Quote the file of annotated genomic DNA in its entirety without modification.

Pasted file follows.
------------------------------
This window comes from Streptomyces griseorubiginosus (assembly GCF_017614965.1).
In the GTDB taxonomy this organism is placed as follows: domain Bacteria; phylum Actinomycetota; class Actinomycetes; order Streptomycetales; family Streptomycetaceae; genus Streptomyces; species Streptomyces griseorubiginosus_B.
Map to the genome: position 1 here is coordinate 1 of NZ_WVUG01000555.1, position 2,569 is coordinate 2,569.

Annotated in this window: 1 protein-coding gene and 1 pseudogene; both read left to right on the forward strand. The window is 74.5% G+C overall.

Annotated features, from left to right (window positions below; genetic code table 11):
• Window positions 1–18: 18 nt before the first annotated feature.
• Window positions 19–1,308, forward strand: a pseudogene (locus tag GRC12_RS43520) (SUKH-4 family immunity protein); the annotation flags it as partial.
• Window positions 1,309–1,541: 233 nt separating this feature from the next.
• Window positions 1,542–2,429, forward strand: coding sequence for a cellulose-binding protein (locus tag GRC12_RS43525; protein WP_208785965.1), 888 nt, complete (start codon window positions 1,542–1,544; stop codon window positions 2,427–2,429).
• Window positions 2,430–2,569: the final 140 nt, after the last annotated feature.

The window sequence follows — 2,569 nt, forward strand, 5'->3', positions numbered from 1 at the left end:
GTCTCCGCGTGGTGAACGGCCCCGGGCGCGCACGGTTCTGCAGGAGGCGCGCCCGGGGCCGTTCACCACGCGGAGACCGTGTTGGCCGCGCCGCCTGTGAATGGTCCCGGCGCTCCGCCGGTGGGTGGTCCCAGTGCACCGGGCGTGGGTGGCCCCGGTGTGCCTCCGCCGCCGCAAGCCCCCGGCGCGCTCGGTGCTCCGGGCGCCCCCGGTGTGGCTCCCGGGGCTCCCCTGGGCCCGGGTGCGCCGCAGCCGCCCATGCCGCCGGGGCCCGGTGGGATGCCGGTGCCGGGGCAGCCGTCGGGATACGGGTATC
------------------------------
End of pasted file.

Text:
This window comes from Streptomyces griseorubiginosus (assembly GCF_017614965.1).
In the GTDB taxonomy this organism is placed as follows: domain Bacteria; phylum Actinomycetota; class Actinomycetes; order Streptomycetales; family Streptomycetaceae; genus Streptomyces; species Streptomyces griseorubiginosus_B.
Map to the genome: position 1 here is coordinate 1 of NZ_WVUG01000555.1, position 2,569 is coordinate 2,569.

Annotated in this window: 1 protein-coding gene and 1 pseudogene; both read left to right on the forward strand. The window is 74.5% G+C overall.

Annotated features, from left to right (window positions below; genetic code table 11):
• Window positions 1–18: 18 nt before the first annotated feature.
• Window positions 19–1,308, forward strand: a pseudogene (locus tag GRC12_RS43520) (SUKH-4 family immunity protein); the annotation flags it as partial.
• Window positions 1,309–1,541: 233 nt separating this feature from the next.
• Window positions 1,542–2,429, forward strand: coding sequence for a cellulose-binding protein (locus tag GRC12_RS43525; protein WP_208785965.1), 888 nt, complete (start codon window positions 1,542–1,544; stop codon window positions 2,427–2,429).
• Window positions 2,430–2,569: the final 140 nt, after the last annotated feature.

The window sequence follows — 2,569 nt, forward strand, 5'->3', positions numbered from 1 at the left end:
GTCTCCGCGTGGTGAACGGCCCCGGGCGCGCACGGTTCTGCAGGAGGCGCGCCCGGGGCCGTTCACCACGCGGAGACCGTGTTGGCCGCGCCGCCTGTGAATGGTCCCGGCGCTCCGCCGGTGGGTGGTCCCAGTGCACCGGGCGTGGGTGGCCCCGGTGTGCCTCCGCCGCCGCAAGCCCCCGGCGCGCTCGGTGCTCCGGGCGCCCCCGGTGTGGCTCCCGGGGCTCCCCTGGGCCCGGGTGCGCCGCAGCCGCCCATGCCGCCGGGGCCCGGTGGGATGCCGGTGCCGGGGCAGCCGTCGGGATACGGGTATC